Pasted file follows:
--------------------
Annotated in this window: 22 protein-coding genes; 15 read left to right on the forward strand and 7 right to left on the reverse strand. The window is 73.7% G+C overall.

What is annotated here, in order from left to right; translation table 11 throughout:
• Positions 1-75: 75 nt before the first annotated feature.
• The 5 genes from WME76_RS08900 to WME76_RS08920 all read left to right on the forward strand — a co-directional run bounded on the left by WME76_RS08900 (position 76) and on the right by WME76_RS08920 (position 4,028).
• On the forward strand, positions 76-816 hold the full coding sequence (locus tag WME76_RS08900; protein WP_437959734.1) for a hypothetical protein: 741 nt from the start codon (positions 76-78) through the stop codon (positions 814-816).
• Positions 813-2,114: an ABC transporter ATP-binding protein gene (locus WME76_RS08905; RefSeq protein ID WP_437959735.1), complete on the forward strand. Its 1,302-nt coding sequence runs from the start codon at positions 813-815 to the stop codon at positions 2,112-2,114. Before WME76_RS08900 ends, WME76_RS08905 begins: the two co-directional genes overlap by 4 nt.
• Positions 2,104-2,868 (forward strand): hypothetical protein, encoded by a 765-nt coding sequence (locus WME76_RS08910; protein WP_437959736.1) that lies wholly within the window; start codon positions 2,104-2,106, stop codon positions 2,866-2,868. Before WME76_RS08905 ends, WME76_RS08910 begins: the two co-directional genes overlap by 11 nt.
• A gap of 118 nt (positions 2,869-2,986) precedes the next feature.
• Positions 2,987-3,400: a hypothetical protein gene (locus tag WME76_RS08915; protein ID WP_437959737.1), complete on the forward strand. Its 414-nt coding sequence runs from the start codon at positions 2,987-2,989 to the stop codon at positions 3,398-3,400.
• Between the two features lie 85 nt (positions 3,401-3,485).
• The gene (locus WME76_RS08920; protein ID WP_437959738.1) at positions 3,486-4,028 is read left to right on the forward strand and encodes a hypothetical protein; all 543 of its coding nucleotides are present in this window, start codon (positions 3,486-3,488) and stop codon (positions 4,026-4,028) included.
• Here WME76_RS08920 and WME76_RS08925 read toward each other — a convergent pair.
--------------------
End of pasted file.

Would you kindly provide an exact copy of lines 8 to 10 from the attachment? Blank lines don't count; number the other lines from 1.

• A gap of 118 nt (positions 2,869-2,986) precedes the next feature.
• Positions 2,987-3,400: a hypothetical protein gene (locus tag WME76_RS08915; protein ID WP_437959737.1), complete on the forward strand. Its 414-nt coding sequence runs from the start codon at positions 2,987-2,989 to the stop codon at positions 3,398-3,400.
• Between the two features lie 85 nt (positions 3,401-3,485).